ICR Logo The genetic makeup of a girl seems to be crucial in determining the age at which periods begin. If experts from The Institute of Cancer Research (ICR) are to be believed, then genetics are a hallmark in explaining more than half of the variation between UK women’s ages at first period. Even though the age at menarche is predicted to run in families, the balance of genetic and environmental influences on this continues to remain under wraps.

In the course of the study, investigators evaluated data from women participating in the Breakthrough Generations Study. A woman’s age of menarche was supposedly linked with that of her relatives. Authors observed that for every 12 month delay in age at menarche of an older sister, mother or paternal aunt, there was a delay of around three months on average for the younger relative. For a maternal grandmother or maternal aunt the delay in the younger relative appeared around 1.5 months. Also a remarkable association in age of menarche among twins, particularly identical twins was observed.

“Our study findings suggest that genetic factors have a major influence on the age women in the UK begin menstruating, and these could have an impact on breast cancer risk. Although some genes associated with age at menarche have been found, considerable genetic variation remains to be explained,” highlighted lead author Danielle Morris of the ICR.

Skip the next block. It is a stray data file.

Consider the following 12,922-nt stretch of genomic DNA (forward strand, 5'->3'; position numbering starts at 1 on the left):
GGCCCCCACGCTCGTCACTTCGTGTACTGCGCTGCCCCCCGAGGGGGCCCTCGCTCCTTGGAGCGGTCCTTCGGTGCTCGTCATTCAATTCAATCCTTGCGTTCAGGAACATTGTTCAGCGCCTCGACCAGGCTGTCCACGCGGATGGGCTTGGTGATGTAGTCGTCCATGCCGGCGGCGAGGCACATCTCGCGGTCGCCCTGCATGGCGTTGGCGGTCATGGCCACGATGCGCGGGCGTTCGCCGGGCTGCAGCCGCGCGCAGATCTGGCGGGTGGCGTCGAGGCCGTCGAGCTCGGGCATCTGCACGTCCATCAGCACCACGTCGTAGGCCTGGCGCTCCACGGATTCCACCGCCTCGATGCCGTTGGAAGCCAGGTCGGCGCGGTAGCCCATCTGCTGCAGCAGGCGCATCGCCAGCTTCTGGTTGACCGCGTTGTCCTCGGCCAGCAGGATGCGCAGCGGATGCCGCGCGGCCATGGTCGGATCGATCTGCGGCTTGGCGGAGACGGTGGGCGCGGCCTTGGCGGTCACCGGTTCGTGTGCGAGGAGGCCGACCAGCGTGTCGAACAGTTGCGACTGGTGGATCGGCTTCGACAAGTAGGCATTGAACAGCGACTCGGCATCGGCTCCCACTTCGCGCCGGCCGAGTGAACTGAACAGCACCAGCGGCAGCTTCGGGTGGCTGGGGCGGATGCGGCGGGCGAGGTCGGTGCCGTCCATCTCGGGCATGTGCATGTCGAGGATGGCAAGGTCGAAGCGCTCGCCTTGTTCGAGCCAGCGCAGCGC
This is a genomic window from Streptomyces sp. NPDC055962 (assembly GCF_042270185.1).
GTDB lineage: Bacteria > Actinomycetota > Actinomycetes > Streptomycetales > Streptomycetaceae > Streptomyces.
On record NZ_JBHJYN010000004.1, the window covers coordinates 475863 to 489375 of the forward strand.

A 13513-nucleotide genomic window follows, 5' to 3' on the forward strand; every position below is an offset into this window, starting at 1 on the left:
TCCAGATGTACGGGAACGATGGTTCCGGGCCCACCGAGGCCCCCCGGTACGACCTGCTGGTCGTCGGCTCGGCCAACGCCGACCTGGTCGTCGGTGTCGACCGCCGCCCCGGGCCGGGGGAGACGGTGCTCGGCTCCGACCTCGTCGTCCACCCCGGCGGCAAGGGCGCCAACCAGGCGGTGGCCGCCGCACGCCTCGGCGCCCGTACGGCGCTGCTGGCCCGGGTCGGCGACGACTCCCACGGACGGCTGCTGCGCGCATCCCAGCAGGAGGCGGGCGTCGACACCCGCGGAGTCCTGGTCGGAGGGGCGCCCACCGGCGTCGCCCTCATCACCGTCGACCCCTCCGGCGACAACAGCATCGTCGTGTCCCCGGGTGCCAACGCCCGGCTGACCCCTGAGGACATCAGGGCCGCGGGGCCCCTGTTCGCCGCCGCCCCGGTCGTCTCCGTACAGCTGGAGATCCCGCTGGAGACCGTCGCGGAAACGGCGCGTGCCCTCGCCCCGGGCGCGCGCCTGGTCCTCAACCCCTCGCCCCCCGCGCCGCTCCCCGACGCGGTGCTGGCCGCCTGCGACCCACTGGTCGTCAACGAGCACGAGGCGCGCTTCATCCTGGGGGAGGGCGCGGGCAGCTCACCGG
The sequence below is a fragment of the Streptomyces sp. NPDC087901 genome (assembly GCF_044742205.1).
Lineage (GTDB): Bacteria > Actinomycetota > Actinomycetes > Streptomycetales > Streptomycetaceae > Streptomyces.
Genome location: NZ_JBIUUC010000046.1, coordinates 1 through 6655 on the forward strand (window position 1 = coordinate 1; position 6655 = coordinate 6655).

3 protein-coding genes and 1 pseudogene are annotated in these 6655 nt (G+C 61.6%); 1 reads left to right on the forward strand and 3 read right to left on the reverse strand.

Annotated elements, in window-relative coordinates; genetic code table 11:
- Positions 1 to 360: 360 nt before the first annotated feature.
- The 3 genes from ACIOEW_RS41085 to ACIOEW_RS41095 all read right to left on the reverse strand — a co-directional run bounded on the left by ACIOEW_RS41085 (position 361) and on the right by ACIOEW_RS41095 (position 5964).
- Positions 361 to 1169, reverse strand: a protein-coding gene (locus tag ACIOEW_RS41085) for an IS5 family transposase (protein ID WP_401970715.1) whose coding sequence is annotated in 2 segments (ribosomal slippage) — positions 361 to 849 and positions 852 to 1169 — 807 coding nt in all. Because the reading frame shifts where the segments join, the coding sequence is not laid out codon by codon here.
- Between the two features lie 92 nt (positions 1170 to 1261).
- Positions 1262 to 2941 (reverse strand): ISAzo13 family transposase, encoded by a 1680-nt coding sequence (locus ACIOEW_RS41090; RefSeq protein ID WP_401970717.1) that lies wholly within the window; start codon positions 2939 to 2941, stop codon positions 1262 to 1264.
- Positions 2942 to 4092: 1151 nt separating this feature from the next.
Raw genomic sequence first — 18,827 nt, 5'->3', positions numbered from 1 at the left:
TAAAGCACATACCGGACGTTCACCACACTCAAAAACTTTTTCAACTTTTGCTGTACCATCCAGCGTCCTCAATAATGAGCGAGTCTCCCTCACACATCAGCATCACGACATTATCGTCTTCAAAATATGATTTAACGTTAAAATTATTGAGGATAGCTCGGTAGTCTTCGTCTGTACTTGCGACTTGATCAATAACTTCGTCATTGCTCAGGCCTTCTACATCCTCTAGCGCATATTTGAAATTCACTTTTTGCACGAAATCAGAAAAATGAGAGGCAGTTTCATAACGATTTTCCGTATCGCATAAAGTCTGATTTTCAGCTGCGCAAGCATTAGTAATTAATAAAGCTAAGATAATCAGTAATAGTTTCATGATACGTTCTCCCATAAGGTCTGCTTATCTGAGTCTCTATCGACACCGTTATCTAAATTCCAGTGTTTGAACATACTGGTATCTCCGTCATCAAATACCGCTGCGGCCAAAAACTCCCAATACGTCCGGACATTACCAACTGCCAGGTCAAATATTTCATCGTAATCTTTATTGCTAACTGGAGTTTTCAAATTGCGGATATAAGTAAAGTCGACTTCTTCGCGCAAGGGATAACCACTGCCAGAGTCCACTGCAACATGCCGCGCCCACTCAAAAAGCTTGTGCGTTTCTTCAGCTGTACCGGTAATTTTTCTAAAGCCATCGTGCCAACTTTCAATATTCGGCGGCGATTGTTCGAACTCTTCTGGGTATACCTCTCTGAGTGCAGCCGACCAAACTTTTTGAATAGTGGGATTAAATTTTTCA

Mathematical modeling was put to use for figuring out whether genetic factors were attributable for over 57 percent of the variation in the age of menarche among the study subjects. Investigators noted that environmental and behavioral factors from sharing an upbringing or family life did not interfere with the age of menarche. However, environmental factors not shared within families purportedly accounted for the other 43 percent in variation. The age at which menstruation begins may be important as it indicates the risk of developing several illnesses including breast cancer. The chances of being diagnosed with breast cancer among women who attain their periods at a younger and older age may increase when they reach menopause.

The study will be published in the May edition of Paediatric and Perinatal Epidemiology.